GAY, straight or otherwise, you won’t be treated differently - that is the defiant message Orange’s sporting stars sent out after the results of the Out on the Fields study were released yesterday.
Backed by the Australian Sports Commission, Victoria University and the Federation of Gay Games the nationwide survey - involving 2500 homosexual and heterosexual athletes, from all levels of sport, aged 15 years and up - revealed 85 per cent of gay athletes have experienced or witnessed homophobic abuse.
Half reported they have been the direct target of verbal threats, bullying or exclusion due to sexual orientation while homophobic jokes and casual comments such as “that’s so gay” were found to be commonplace.
While all heterosexual, Orange CYMS Group 10 premier league captain-coach Mick Sullivan, Centrals cricket star Dan Sandford and Orange Emus Chicks player-coach Amanda Ferguson echoed each other in saying in their experience homophobia is not an issue in Orange sport.
Being straight, the quartet could not comment on the pressures gay sports stars feel about coming out, but said anyone in Orange who did would be welcomed with a friendly environment.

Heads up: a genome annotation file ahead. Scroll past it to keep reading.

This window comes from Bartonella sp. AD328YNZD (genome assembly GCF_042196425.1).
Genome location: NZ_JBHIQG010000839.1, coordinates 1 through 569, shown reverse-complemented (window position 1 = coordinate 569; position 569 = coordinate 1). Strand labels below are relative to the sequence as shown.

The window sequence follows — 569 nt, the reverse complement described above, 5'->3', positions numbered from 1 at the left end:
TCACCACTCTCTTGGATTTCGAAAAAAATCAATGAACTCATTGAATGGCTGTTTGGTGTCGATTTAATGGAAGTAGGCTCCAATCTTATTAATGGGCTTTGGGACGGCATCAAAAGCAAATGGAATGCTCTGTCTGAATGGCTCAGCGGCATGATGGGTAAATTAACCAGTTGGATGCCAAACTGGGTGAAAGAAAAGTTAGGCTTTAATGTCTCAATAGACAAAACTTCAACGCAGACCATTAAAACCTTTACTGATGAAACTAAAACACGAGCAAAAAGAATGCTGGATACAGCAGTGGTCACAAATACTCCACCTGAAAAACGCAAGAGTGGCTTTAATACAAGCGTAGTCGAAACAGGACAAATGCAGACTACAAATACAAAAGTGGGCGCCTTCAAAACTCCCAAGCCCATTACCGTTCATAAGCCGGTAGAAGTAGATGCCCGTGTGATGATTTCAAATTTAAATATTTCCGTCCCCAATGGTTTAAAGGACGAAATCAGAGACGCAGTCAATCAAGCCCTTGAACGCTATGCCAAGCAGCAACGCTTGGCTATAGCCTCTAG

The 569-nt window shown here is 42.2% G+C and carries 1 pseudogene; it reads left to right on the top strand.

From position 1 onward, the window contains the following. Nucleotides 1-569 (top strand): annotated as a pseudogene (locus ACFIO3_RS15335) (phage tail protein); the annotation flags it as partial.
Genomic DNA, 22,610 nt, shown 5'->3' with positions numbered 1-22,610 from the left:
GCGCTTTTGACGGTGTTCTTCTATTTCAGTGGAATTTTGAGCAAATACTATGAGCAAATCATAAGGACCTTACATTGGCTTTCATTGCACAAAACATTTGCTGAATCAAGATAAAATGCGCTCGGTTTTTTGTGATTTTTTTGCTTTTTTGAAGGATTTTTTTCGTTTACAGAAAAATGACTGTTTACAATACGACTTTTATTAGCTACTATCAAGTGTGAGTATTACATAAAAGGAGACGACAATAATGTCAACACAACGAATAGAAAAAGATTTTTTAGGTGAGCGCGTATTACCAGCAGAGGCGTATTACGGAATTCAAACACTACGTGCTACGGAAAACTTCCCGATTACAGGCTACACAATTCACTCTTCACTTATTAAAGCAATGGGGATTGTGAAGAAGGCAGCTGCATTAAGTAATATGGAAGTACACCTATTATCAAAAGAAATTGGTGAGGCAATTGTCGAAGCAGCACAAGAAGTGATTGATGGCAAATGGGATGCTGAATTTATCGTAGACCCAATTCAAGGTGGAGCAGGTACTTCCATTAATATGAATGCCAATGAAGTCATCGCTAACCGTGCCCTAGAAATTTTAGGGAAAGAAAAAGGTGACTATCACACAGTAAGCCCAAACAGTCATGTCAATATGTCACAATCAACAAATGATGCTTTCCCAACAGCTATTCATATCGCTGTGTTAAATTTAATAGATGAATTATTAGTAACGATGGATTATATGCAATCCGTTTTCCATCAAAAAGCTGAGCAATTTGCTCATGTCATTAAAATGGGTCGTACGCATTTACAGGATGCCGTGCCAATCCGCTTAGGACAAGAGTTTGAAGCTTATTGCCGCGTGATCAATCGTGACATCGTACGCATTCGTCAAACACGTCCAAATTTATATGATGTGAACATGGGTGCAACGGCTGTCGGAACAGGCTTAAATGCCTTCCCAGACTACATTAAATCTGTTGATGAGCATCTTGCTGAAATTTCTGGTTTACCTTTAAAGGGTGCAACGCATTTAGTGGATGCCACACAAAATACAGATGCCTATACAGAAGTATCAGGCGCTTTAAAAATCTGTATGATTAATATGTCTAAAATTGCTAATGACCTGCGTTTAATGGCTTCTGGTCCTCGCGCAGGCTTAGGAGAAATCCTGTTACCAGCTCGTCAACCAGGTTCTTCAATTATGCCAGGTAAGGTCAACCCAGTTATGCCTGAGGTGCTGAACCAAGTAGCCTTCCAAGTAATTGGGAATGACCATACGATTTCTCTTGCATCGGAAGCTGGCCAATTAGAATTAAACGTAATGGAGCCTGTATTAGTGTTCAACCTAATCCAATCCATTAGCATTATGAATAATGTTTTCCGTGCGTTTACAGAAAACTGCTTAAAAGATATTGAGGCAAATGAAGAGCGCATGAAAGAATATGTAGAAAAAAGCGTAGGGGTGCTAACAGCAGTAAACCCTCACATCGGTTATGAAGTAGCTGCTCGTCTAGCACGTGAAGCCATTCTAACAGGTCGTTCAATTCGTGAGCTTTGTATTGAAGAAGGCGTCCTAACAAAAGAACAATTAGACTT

“We have a couple of gay girls at Emus, and there are few across the Central West and I have never heard of any problems, at a local or representative level, on or off the field,” Ferguson said.
“I don’t know of any gay players in Group 10,” Sullivan said.
“There probably is some who haven’t come out, but even if they were to come out openly there wouldn’t be any prejudice. Definitely not at CYMS anyway, we are a very open club and I don’t see any reason why it would be a problem at any sporting club. Sexual orientation just doesn’t matter.”
“I don’t know of any openly gay cricketers around town, not that it’s anyone else’s business anyway,” Sandford said.
“If a cricketer in town was openly gay no one at Centrals or, I’m sure, any other club in Orange would treat them any differently. It just isn’t an issue.”